Land Work: This is for keeping track of any work done on the land. Typically that would be terracing, pond building, leveling or other improvements for drainage or flood control. Also, brush clearing is a common activity in some areas. Grass farmers may also "plow" or "till", and occasionally some form of aeration activity is used. You'd keep a record of that work here. By the way, in CropMaster-1, all "activity" screens, like Land Work, you can keep track of the labor content involved in this activity. We used to call this the number of Man Days of work, but since we all know many times the tractor driver is of the feminine persuasion, we now refer to this in the "gender neutral" as Days Work.
Crop ID includes three basic parts - 1) The crop description, like "improved forage" or "Coastal bermuda" grass. 2) The season can be any of three "seasons" or years. The season of origination (when you started using it or when it was planted), the current year, or, if you know when you plan to stop using the crop (ie when the lease expires) From what we gather, most CropMaster-1 customers in the grass farming business are using the current year. 3) The Land ID where this crop can be found. For instance, if you had Coastal bermuda grass in 5 paddocks a list of where these paddocks are would be shown.
Crop Harvest: You could say the cattle "harvest" the grass. This screen is where you'd enter the date and number of AU (animal units) or simply the number of head on in this pasture to keep track of carrying capacity. That information could later be used to determine grazing days per acre.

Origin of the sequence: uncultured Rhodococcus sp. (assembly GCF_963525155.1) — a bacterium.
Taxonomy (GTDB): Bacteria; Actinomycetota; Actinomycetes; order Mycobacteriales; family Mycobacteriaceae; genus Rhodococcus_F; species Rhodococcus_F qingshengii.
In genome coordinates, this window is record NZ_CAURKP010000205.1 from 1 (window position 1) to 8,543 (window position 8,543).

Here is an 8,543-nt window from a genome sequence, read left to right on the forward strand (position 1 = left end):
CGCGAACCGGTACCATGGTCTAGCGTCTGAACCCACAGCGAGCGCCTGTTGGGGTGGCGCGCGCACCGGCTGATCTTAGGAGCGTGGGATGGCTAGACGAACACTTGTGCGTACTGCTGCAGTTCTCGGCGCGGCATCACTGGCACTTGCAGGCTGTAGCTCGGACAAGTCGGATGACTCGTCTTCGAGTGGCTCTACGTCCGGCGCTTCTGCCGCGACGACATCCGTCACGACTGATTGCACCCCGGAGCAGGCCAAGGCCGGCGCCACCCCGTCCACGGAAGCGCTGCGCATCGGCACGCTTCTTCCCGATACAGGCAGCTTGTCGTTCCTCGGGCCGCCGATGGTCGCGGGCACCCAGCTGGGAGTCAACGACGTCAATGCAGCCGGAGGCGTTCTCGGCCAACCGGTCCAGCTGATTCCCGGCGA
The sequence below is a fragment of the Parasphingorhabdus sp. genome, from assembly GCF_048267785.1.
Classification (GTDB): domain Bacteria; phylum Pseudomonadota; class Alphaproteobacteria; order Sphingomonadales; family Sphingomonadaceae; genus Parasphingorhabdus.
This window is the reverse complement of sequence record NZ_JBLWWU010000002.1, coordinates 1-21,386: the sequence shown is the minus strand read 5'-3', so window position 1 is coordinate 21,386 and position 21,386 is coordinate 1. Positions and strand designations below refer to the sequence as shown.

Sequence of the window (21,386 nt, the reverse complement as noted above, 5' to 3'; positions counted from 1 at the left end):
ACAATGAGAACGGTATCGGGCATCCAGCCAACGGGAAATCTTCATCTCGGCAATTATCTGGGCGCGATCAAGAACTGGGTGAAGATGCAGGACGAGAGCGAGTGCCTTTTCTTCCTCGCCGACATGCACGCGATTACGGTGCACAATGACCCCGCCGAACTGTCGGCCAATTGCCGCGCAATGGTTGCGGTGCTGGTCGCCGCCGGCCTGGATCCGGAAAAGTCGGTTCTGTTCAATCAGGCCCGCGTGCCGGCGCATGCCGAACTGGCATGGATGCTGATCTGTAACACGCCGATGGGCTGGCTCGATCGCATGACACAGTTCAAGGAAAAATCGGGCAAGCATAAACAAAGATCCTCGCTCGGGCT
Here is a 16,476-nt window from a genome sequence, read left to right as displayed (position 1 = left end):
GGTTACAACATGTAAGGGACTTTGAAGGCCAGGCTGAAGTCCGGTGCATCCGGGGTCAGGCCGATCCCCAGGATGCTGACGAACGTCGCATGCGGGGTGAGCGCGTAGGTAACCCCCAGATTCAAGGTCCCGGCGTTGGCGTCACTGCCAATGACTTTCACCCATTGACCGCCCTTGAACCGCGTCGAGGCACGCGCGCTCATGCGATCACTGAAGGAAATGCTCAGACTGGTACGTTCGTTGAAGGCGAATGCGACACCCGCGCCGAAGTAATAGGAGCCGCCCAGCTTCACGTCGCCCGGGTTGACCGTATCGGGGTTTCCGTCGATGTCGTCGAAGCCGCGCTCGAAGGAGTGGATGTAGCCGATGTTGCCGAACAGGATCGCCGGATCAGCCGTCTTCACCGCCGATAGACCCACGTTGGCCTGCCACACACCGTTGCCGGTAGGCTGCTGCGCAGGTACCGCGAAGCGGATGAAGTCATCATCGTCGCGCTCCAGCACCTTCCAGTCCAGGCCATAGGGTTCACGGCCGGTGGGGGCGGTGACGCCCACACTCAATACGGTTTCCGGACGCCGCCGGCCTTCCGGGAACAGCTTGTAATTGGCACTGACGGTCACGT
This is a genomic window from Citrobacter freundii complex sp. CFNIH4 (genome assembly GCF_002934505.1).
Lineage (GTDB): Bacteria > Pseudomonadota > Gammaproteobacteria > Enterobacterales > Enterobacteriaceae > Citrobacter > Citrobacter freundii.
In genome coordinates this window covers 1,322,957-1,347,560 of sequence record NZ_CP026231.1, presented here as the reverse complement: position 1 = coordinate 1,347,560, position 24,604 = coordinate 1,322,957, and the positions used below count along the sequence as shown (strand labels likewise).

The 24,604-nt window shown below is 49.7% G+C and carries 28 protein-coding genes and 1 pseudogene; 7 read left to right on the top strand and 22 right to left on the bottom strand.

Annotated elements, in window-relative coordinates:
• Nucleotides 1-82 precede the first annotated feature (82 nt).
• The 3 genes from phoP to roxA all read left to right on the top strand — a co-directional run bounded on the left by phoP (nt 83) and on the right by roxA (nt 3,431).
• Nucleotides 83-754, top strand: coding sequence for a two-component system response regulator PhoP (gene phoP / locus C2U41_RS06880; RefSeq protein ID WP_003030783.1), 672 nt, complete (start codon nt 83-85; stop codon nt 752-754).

Crop Sales: This section can be used for tracking grazing rental income, of if you produce hay for sale, those sales could be entered here.
Irrigation: Tracking rainfall is a common activity in all plant management processes. In grass farming occasional irrigation is also used. CropMaster-1's irrigation screen can track both. Rainfall history can assist you in planning.
Seed ID and Seed Application: One way to improve forage is to add diversity. When you plant a new land area or add additional varieties of forage, you would enter both the Seed ID (what type of seed, and any related details) and how you applied it (i.e., "broadcast" drill, etc.).
Chem ID and Chem Application: Fertilizing is a common practice for managing forage. A "Chemical" is anything that you apply to the crop or land. It can be soil conditioner like humic material , fertilizer, or lime; maybe pesticides to reduce nematodes or other pests, sometimes a herbicide to get rid of unwanted weeds. Tracking the effectivity of any applied material is good management. How else do you know if what you put on did any good? The complete Chemicals history will also help you in chemical selections decisions for compatibility.
The Status screen gives you a complete history on any crop, season, or land unit. These are some of the many ways you can use CropMaster-1.
If you are in the "grass farming" business, the managing and improvement of your forage can be an important step in increasing your productivity. Sure you can keep all this information on a little book in your shirt pocket, but what happens when you bend over to check a clump of grass, and the book falls in a cow pie? I sure hope that doesn't happen with your computer!